Sunday, 25 May 2014

Chewton Diggings

We paid a return visit to Chewton on Sunday, famous for its largesse during the gold rush era of the 1850's. I was hoping for similar generosity, or even charity. Very easy to get to from Melbourne, about 90 minutes north on the Calder Freeway, although a more generous speed limit than 110km/hr on such a wide, straight and empty dual carriageway would not go amiss.  We parked next to the start/finish area, despite a lazy getup, a late breakfast and a leisurely drive.

My orienteering course promised straight running over rough terrain with hard and stony ground, so I set off with great optimism. Not for long. I scrambled my way through low-visibility scrub to the first control and decided on a simple-but-circuitous north-then-west route to the second. This was a bad idea. Approaching the circle, I turned north too soon and ended up doing walkabout for the next four minutes. Bah! Dithering time was also lost at controls 4 and 5, so not a good start.

A long leg from 7-8 now presented itself. South via the road, or northerly via forest tracks. I'm an orienteer (with a metal hip) though, so tarmac does not appeal if there is a choice. I go north-east and end up approaching 8 from the track beyond. All well and good, but then I dither for a minute due to not reading the control description. I need a knoll, not a pit. John shows me how to do it. We then stay together for the rest of the course. I am grateful to John a second time when I start to head for the finish after control 11. There are still four more controls to do!

I download grumpily and John and I compare notes. He also lost time early on, so I feel slightly better. Then I see the results display and feel better still. I am 11th with only two runners of similar vintage ahead of me.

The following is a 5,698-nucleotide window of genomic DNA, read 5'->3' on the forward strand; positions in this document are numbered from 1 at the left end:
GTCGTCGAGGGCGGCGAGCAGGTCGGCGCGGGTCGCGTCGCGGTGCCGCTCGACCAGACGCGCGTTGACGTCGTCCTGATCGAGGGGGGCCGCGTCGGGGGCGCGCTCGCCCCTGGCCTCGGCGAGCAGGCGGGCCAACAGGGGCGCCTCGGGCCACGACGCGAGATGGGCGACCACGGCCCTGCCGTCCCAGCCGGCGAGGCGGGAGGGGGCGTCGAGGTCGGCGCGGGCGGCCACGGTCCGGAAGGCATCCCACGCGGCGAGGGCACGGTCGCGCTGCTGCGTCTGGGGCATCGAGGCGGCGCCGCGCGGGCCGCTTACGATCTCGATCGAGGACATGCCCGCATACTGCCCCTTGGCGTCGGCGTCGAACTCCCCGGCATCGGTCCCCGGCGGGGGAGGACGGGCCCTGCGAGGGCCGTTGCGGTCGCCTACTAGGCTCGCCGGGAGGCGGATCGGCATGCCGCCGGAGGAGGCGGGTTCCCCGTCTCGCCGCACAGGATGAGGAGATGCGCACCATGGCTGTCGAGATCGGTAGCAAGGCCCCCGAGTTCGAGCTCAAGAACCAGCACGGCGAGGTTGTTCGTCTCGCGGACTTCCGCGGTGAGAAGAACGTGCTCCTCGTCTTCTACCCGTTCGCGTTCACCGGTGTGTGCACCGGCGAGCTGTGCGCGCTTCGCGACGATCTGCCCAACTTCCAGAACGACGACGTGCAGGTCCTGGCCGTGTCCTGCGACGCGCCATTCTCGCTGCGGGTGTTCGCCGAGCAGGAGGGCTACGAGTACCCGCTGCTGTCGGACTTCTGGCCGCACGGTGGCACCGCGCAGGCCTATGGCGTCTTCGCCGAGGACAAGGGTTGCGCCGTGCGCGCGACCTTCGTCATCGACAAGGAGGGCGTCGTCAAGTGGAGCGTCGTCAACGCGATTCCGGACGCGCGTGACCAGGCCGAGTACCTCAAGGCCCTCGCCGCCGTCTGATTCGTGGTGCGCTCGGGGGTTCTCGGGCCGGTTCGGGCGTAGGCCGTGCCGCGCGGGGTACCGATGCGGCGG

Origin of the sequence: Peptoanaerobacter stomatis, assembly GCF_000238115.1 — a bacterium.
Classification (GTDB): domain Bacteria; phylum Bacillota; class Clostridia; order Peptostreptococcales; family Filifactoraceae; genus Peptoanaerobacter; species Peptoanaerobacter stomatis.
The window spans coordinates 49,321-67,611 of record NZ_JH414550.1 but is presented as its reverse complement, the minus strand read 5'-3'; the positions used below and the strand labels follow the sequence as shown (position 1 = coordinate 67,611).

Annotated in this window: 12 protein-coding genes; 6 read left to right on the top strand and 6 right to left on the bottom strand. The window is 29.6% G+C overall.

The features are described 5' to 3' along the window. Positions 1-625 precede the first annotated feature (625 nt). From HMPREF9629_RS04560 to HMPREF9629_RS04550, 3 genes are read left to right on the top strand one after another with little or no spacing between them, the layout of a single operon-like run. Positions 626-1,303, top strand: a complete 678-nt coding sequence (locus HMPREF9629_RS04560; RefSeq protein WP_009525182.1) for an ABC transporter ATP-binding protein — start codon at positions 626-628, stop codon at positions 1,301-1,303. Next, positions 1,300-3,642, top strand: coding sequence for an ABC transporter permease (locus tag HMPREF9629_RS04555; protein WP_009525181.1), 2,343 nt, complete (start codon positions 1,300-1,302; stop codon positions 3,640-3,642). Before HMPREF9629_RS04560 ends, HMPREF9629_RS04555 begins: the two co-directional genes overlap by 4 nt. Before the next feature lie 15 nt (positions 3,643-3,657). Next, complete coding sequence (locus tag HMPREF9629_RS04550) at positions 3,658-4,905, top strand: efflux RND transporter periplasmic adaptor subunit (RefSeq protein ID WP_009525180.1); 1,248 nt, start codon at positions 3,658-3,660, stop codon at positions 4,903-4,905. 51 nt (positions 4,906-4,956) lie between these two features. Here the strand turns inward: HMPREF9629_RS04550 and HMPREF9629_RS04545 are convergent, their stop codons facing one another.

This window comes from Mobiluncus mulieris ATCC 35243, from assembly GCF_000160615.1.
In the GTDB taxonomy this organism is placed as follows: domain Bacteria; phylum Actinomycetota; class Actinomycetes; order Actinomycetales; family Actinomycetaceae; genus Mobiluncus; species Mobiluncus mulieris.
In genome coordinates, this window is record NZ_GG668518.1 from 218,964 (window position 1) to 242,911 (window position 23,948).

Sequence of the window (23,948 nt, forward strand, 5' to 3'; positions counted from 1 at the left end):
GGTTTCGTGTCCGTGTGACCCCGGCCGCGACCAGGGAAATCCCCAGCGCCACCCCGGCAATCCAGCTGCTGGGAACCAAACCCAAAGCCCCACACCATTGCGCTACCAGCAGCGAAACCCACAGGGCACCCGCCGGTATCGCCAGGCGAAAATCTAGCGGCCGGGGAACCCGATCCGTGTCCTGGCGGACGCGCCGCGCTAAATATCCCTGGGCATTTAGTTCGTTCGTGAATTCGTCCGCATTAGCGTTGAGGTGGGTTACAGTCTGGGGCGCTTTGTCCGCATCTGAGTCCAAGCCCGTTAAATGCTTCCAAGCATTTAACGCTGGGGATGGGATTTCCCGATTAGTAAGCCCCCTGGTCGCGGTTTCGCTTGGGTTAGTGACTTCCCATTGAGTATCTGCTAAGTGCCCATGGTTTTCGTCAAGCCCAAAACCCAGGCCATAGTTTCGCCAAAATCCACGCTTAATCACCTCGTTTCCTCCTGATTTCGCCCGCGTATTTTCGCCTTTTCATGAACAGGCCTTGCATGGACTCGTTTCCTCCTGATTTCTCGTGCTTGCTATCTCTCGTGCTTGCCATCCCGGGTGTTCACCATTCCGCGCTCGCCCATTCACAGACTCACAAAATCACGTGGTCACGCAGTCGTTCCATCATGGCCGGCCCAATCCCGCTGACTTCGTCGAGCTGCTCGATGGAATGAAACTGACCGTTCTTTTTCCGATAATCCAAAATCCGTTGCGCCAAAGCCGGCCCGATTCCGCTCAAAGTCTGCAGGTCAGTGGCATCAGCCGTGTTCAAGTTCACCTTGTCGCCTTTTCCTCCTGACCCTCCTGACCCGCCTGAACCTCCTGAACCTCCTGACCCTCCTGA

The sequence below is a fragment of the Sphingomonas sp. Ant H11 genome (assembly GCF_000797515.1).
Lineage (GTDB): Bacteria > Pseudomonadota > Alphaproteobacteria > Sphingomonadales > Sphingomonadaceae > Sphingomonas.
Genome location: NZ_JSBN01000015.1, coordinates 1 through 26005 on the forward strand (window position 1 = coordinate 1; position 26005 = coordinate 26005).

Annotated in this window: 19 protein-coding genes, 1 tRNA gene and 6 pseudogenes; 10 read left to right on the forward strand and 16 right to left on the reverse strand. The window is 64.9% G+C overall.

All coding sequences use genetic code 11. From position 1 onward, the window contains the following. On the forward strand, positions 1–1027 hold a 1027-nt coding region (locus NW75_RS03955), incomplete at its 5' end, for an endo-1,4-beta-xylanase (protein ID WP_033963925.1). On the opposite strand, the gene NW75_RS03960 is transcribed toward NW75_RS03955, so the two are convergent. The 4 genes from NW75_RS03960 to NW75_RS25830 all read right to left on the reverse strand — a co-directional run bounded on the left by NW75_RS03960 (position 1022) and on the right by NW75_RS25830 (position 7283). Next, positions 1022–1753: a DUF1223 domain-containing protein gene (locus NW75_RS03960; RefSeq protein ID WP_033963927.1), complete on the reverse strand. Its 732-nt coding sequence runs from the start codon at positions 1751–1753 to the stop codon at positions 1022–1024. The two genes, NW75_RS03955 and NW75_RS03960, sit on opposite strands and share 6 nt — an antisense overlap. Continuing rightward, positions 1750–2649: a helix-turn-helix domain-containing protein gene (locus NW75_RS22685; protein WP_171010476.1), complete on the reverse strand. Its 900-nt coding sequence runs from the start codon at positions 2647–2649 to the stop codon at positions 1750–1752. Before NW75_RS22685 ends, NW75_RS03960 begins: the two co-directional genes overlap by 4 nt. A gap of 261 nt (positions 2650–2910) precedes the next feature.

I'm feeling better all the time. The on-the-day results (although sadly not the online results) showed ages as well as names and times. What an excellent idea! Can we have these every week, please?

Sunday, 18 May 2014

Eltham Lower Park - Everyone's a Winner

Eltham Lower Park, only ten minutes drive from our house, is already busy as we arrive early for this week's MelBushO orienteering event. Trailered ponies drive in as families wander over to check out the miniature railway. A hive of activity, and it's not yet 10am. Mark and Susi are already here, and we take the children off their hands as they prepare for the challenges of the B course.

We head off to the pony paddock, then the woodland walk (with troll bridge), then the playground (with children's party), then the steam railway, then back to the car. Phew, that's 45 minutes taken care of. Returning to the orienteering, Max and Claudia immediately spot the cakes and biscuits as their parents, all pink and sweaty, return. Which would you rather, cake or Mummy? No contest.

We prepare for our courses, I opt for the A course while Pat chooses the C. I trot across the oval and down into the green stuff, spotting my first flag from some distance. Then leg it south along the path and down to the small bridge. Crossing the Yarra river by the footbridge takes me into Candlebark Park, dodging the mountain bikes on the wiggly trails around the hill. Power lines help a lot with controls 5 and 6, do they need to be on the map?

Heading down to number 8, I recall a previous visit where I lost a lot of time here, so I simplify by using the lakes and all is well. I encounter a young couple, he with map while she, long-faced, follows. I do hope they come again. I bound down the hill from control 9 as kangaroos scatter before me. Over a stile, under the power lines, looking ahead to the 10-11 leg. Is there a route without running on the road? I spot the small path to the east of it and stagger up the hill, sweat-soaked bandana slipping over my eyes.